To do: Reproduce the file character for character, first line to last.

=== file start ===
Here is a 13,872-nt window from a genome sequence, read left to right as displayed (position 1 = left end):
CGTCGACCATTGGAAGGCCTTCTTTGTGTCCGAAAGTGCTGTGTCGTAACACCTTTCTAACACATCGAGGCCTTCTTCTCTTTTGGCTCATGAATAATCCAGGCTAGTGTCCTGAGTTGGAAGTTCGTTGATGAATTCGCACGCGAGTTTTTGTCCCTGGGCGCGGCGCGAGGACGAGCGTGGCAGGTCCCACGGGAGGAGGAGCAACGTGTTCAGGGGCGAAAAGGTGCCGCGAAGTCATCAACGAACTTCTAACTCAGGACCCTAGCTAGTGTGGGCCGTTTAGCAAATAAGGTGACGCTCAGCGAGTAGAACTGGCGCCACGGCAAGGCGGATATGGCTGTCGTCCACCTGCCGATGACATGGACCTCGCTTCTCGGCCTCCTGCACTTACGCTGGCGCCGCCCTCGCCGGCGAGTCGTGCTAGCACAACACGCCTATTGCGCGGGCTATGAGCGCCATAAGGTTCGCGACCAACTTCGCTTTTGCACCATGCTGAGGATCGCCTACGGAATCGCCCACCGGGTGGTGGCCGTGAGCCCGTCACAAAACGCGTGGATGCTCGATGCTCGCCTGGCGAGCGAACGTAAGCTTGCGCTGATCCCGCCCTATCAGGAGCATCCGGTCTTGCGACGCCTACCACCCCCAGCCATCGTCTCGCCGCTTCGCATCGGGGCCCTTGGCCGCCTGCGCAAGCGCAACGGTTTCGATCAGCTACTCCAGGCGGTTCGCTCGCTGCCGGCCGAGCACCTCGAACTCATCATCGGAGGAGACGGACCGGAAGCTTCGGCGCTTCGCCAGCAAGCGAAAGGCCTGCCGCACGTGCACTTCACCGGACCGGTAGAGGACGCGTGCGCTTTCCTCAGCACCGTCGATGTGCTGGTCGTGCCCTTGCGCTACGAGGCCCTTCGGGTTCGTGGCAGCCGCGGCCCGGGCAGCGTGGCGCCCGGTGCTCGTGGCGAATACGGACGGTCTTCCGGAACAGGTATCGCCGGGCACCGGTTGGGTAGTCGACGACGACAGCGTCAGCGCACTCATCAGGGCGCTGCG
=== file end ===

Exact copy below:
Here is a 13,872-nt window from a genome sequence, read left to right as displayed (position 1 = left end):
CGTCGACCATTGGAAGGCCTTCTTTGTGTCCGAAAGTGCTGTGTCGTAACACCTTTCTAACACATCGAGGCCTTCTTCTCTTTTGGCTCATGAATAATCCAGGCTAGTGTCCTGAGTTGGAAGTTCGTTGATGAATTCGCACGCGAGTTTTTGTCCCTGGGCGCGGCGCGAGGACGAGCGTGGCAGGTCCCACGGGAGGAGGAGCAACGTGTTCAGGGGCGAAAAGGTGCCGCGAAGTCATCAACGAACTTCTAACTCAGGACCCTAGCTAGTGTGGGCCGTTTAGCAAATAAGGTGACGCTCAGCGAGTAGAACTGGCGCCACGGCAAGGCGGATATGGCTGTCGTCCACCTGCCGATGACATGGACCTCGCTTCTCGGCCTCCTGCACTTACGCTGGCGCCGCCCTCGCCGGCGAGTCGTGCTAGCACAACACGCCTATTGCGCGGGCTATGAGCGCCATAAGGTTCGCGACCAACTTCGCTTTTGCACCATGCTGAGGATCGCCTACGGAATCGCCCACCGGGTGGTGGCCGTGAGCCCGTCACAAAACGCGTGGATGCTCGATGCTCGCCTGGCGAGCGAACGTAAGCTTGCGCTGATCCCGCCCTATCAGGAGCATCCGGTCTTGCGACGCCTACCACCCCCAGCCATCGTCTCGCCGCTTCGCATCGGGGCCCTTGGCCGCCTGCGCAAGCGCAACGGTTTCGATCAGCTACTCCAGGCGGTTCGCTCGCTGCCGGCCGAGCACCTCGAACTCATCATCGGAGGAGACGGACCGGAAGCTTCGGCGCTTCGCCAGCAAGCGAAAGGCCTGCCGCACGTGCACTTCACCGGACCGGTAGAGGACGCGTGCGCTTTCCTCAGCACCGTCGATGTGCTGGTCGTGCCCTTGCGCTACGAGGCCCTTCGGGTTCGTGGCAGCCGCGGCCCGGGCAGCGTGGCGCCCGGTGCTCGTGGCGAATACGGACGGTCTTCCGGAACAGGTATCGCCGGGCACCGGTTGGGTAGTCGACGACGACAGCGTCAGCGCACTCATCAGGGCGCTGCG